Common Misconceptions About Project Profitability
- Misconception: Project profitability means always striving to hand in projects on time.
While timely project deliveries are always good, they have nothing to do with project profitability. More often than not, companies that strive to achieve a faster delivery date end up suffering the consequences of being paid for fewer work hours, thus reducing the company’s margin.
- Misconception: Project profitability means always having as many projects as possible.
In many cases, new companies pile up a wide range of projects without giving a second thought to the company’s ROI (Return of Investment).
Having many projects on the roster might seem like a good idea, but the company won’t be able to earn a large profit unless all of those are highly profitable.
- Misconception: Project profitability means being hard at work.
Working long hours doesn’t exactly mean that you will be in a profit. A project is also considered profitable when it’s possible to put in less work in less time while still achieving positive results and delivering great work to your clients.
When Does a Project Make a Profit?
To make things clear, profits don’t equal the money you get from your clients. Profits are the money that a company earns after completing a project and factoring in the expenses – or doing a resource utilization – including salaries, equipment, expenses, etc.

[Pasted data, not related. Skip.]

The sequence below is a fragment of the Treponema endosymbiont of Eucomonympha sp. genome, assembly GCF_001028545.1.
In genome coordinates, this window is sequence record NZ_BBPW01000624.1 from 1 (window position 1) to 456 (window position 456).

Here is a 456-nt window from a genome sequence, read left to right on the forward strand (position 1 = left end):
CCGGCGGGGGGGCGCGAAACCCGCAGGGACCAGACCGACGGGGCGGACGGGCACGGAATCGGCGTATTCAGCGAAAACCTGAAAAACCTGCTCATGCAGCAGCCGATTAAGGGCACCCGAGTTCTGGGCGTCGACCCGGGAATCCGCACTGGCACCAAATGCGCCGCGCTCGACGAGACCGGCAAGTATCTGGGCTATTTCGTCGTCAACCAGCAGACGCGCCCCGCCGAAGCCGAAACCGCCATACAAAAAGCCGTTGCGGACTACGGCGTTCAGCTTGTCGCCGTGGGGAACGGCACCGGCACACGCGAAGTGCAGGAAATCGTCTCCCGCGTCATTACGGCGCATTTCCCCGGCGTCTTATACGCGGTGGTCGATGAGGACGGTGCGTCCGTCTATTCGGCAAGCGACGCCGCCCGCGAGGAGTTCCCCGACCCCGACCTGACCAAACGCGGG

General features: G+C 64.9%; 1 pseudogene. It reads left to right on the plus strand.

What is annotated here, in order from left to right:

Basically, profits are the figure you’re left with after you subtract the resource utilization from the billing costs.
Let’s see an example. Imagine that you’ve just completed a project, and you’ve billed your client $1,000 USD. If you spent $650 on the project expenses, you’re running a $350 profit.
Why Do Profitable Projects Matter?
- Survival and growth.
In a nutshell, profits keep companies going and help them to grow and thrive in the open market.
- Rational business moves.
Project profitability analysis helps companies decide which projects, tasks, or clients they should prioritize. By utilizing this information, companies can get a clearer insight regarding their ideal clients, types of suitable and profitable projects, ways to attract those kinds of clients, and more.
- Team alignment.
When a company knows its ideal client type and the most profitable projects for their line of work, the management teams can bring every employee on the same page regarding project operations, starting from the project team workers, sales, marketing, etc.